7 July inquest: Safety rules 'delayed firefighters'
Badly injured survivors of a Tube bomb had to wait an hour for help as safety rules delayed firefighters from going to their aid, an inquest has heard.
A policeman said he saw firemen waiting at the top of an escalator as the first walking wounded arrived above ground.
Crews cut open the train door to reach the injured at 1015 GMT - an hour after firefighters arrived at King's Cross station, the inquest heard.
Germaine Lindsay killed 26 people when he detonated his bomb on 7 July 2005.
Sgt Charles McGrotty and two colleagues were first sent to a report of an explosion at Liverpool Street station - but could not find anything.
They returned to King's Cross station at 0920 GMT - half an hour after the bomb went off - just as distressed passengers were reaching the surface.
The British Transport Police constable said as they descended to the Tube platforms they passed three firefighters who said they needed back-up before going down to the tracks.
Insp Kevin Johnson, who was a police constable at the time of the bombings, told the inquest it was protocol for the firefighters to wait for a second team due to communication issues.
The barrister for seven of the bereaved families, Christopher Coltart, said to him: "The firemen are standing at the top of the escalator watching the injured people come upstairs covered in soot and they have been told of an explosion on the train.
"But their protocols are preventing them from going into the tunnel until two more fire engines have arrived?"
Insp Johnson replied: "I can presume that, yes."
Sgt McGrotty was one of the first policemen at the scene. After witnessing people's injuries he ran back up to the surface to call the London Ambulance Service.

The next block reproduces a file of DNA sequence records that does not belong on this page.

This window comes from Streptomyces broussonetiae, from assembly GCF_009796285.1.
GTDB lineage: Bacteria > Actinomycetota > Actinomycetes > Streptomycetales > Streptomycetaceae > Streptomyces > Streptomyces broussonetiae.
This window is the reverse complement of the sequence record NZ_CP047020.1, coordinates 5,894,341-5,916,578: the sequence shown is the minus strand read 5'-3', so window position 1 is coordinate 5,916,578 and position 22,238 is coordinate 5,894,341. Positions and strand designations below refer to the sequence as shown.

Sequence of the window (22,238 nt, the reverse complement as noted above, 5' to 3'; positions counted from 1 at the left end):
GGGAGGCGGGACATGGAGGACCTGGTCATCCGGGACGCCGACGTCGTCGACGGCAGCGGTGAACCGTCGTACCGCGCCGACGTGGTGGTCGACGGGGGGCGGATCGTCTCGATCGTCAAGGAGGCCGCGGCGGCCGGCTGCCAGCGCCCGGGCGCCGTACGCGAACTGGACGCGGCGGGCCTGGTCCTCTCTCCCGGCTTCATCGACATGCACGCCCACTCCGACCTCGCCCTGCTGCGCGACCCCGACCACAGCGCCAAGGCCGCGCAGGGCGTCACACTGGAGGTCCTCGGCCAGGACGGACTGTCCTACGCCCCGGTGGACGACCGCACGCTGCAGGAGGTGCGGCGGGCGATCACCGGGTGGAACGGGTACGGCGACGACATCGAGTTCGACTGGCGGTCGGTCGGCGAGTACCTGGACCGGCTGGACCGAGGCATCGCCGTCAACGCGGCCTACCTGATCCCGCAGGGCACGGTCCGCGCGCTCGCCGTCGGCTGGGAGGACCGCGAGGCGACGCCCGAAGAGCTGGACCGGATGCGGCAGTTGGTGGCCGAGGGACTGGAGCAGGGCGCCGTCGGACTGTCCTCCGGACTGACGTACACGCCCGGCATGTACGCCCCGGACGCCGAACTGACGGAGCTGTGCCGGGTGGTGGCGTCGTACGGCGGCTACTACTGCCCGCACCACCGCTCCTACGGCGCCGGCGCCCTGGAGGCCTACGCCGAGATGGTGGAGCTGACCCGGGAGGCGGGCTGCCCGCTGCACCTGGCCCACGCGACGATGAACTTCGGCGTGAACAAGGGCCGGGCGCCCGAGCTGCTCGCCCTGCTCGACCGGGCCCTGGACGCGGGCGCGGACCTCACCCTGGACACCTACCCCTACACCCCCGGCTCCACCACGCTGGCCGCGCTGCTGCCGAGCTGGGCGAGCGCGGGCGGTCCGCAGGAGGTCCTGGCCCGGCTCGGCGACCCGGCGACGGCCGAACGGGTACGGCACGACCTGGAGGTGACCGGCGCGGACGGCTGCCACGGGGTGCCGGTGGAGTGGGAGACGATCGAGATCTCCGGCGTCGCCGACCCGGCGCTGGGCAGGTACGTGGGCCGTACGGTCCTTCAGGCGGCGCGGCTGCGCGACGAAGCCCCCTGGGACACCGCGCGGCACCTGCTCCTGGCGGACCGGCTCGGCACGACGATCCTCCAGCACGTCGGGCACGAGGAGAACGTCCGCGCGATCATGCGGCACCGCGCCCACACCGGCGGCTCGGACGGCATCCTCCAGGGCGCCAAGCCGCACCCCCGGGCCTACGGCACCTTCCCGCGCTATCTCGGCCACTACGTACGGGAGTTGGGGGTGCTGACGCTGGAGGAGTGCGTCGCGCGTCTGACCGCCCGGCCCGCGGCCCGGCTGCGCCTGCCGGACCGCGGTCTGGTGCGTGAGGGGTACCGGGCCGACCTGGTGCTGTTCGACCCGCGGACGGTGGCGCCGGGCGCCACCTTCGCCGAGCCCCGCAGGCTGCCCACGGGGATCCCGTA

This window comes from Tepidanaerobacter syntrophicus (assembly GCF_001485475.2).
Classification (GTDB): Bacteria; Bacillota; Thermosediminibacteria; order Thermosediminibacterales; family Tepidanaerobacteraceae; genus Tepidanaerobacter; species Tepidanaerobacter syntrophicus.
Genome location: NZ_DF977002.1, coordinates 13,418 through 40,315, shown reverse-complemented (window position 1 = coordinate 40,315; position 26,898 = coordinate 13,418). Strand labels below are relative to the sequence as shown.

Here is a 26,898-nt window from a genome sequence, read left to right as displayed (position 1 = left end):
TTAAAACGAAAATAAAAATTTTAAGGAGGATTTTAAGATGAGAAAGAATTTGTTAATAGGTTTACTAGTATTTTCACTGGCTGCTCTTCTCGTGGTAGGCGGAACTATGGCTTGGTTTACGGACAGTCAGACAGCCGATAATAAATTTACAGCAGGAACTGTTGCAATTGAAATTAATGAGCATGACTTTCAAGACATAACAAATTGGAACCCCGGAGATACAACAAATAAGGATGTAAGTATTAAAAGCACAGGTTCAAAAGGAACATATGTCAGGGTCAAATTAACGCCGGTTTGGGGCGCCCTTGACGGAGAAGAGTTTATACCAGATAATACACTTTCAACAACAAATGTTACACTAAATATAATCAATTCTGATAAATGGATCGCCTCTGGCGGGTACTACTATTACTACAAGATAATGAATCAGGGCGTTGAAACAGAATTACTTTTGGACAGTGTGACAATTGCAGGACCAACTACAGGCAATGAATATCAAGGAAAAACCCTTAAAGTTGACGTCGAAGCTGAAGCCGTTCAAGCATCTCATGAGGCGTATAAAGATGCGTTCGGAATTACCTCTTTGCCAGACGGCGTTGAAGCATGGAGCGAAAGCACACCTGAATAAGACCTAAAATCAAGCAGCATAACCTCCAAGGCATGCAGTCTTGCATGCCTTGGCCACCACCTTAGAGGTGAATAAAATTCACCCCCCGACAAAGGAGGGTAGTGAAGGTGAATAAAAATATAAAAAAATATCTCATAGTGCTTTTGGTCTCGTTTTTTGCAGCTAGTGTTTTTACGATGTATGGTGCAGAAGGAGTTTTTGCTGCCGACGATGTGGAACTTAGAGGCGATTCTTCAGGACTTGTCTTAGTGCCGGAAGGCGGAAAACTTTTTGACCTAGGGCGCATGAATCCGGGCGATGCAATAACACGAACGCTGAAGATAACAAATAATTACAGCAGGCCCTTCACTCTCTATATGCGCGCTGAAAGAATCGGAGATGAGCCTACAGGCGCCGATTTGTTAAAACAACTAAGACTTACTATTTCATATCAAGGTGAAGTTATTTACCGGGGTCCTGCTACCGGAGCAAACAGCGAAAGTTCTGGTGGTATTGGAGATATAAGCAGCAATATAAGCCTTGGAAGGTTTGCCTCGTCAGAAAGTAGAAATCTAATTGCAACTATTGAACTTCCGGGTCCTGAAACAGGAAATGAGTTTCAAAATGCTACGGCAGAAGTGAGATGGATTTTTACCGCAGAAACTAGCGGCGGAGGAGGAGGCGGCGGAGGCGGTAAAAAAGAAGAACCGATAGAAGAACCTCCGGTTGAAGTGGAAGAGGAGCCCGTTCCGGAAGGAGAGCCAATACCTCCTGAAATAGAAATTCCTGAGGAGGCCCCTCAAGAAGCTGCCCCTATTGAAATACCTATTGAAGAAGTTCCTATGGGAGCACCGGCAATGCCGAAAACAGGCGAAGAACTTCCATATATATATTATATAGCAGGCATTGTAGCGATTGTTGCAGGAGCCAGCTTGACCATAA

As he returned to the bombed train, he said he passed two firefighters who again said they had to wait for reinforcements before going into the tunnel.
He said: "I knew that I needed to get back down to the scene. At that time there were very few emergency services down there.
"There were two fire officers who were stood on the platform. As I went past a discussion was had about going down to the train.
"They indicated that they couldn't go down until they had their full team with their full complement of equipment."
The inquest heard that the first firefighters reached King's Cross station at 0913 GMT, but they did not go down into the tunnel until the second crew arrived at 0942 GMT.
The bomb was detonated between King's Cross and Russell Square stations.
Coroner Lady Justice Hallett said to Sgt McGrotty: "You are somebody who had been misdirected to the wrong scene, you had been up and down to the train twice, and when you get back it is possible that the fire brigade are just getting there and there are still no paramedics on the carriage?"
"That's correct," he replied.
As he arrived back at the carriage at about 0945 GMT, the first firefighters were just arriving, he said.
He estimated that by the time the firefighters had cut open the buckled door of the carriage and paramedics had got in, it was about 1015 GMT.
But Kerstin Boyd, for the London Fire and Emergency Planning Authority, said CCTV evidence suggested firefighters entered the tunnel at about 0950 GMT and removed the door within a matter of minutes.
After all the survivors were removed from the train, Sgt McGrotty volunteered to go back down and carry out further searches for bombs.
Lady Justice Hallett said he had acted way beyond the call of duty.
She said: "You acted in my view with great courage, humanity and a significant degree of professionalism, and you played a significant role in the rescue attempt, for which I commend you."
Inquests at the Royal Courts of Justice are examining the deaths of the 52 people who were killed by suicide bombers on three Tube trains and a bus.